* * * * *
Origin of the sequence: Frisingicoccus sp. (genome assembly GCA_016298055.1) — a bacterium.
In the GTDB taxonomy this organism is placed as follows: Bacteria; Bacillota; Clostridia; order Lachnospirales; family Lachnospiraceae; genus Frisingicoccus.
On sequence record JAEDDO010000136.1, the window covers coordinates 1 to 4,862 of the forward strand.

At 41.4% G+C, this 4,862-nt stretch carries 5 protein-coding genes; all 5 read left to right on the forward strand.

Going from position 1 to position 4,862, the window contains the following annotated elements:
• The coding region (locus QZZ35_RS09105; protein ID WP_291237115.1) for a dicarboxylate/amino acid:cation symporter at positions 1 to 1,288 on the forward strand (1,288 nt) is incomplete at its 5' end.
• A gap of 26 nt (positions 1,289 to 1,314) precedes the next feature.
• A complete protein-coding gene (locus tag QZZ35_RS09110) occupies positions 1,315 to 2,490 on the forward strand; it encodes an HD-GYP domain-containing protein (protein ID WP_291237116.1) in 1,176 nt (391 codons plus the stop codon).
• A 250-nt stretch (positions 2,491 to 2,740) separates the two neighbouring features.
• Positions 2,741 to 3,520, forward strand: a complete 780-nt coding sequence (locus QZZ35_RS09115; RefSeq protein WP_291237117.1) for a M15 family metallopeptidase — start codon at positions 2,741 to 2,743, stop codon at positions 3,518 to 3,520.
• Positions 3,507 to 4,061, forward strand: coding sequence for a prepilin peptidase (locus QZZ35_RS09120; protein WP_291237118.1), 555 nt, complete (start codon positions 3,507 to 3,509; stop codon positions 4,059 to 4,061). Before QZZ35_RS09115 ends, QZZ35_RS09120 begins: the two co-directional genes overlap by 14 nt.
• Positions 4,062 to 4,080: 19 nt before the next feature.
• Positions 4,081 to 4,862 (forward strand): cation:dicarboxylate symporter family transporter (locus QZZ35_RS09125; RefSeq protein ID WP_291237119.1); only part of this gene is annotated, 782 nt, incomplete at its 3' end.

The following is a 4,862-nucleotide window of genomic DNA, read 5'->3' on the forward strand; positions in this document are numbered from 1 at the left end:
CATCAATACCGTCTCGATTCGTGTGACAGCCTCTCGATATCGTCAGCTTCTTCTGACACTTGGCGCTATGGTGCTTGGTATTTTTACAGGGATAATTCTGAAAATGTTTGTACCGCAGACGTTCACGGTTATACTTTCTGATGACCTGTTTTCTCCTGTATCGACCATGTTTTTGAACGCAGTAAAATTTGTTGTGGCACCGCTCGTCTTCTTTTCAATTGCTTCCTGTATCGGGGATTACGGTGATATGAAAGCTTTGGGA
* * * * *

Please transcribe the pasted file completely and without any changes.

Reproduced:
Origin of the sequence: Frisingicoccus sp. (genome assembly GCA_016298055.1) — a bacterium.
In the GTDB taxonomy this organism is placed as follows: Bacteria; Bacillota; Clostridia; order Lachnospirales; family Lachnospiraceae; genus Frisingicoccus.
On sequence record JAEDDO010000136.1, the window covers coordinates 1 to 4,862 of the forward strand.

At 41.4% G+C, this 4,862-nt stretch carries 5 protein-coding genes; all 5 read left to right on the forward strand.

Going from position 1 to position 4,862, the window contains the following annotated elements:
• The coding region (locus QZZ35_RS09105; protein ID WP_291237115.1) for a dicarboxylate/amino acid:cation symporter at positions 1 to 1,288 on the forward strand (1,288 nt) is incomplete at its 5' end.
• A gap of 26 nt (positions 1,289 to 1,314) precedes the next feature.
• A complete protein-coding gene (locus tag QZZ35_RS09110) occupies positions 1,315 to 2,490 on the forward strand; it encodes an HD-GYP domain-containing protein (protein ID WP_291237116.1) in 1,176 nt (391 codons plus the stop codon).
• A 250-nt stretch (positions 2,491 to 2,740) separates the two neighbouring features.
• Positions 2,741 to 3,520, forward strand: a complete 780-nt coding sequence (locus QZZ35_RS09115; RefSeq protein WP_291237117.1) for a M15 family metallopeptidase — start codon at positions 2,741 to 2,743, stop codon at positions 3,518 to 3,520.
• Positions 3,507 to 4,061, forward strand: coding sequence for a prepilin peptidase (locus QZZ35_RS09120; protein WP_291237118.1), 555 nt, complete (start codon positions 3,507 to 3,509; stop codon positions 4,059 to 4,061). Before QZZ35_RS09115 ends, QZZ35_RS09120 begins: the two co-directional genes overlap by 14 nt.
• Positions 4,062 to 4,080: 19 nt before the next feature.
• Positions 4,081 to 4,862 (forward strand): cation:dicarboxylate symporter family transporter (locus QZZ35_RS09125; RefSeq protein ID WP_291237119.1); only part of this gene is annotated, 782 nt, incomplete at its 3' end.

The following is a 4,862-nucleotide window of genomic DNA, read 5'->3' on the forward strand; positions in this document are numbered from 1 at the left end:
CATCAATACCGTCTCGATTCGTGTGACAGCCTCTCGATATCGTCAGCTTCTTCTGACACTTGGCGCTATGGTGCTTGGTATTTTTACAGGGATAATTCTGAAAATGTTTGTACCGCAGACGTTCACGGTTATACTTTCTGATGACCTGTTTTCTCCTGTATCGACCATGTTTTTGAACGCAGTAAAATTTGTTGTGGCACCGCTCGTCTTCTTTTCAATTGCTTCCTGTATCGGGGATTACGGTGATATGAAAGCTTTGGGA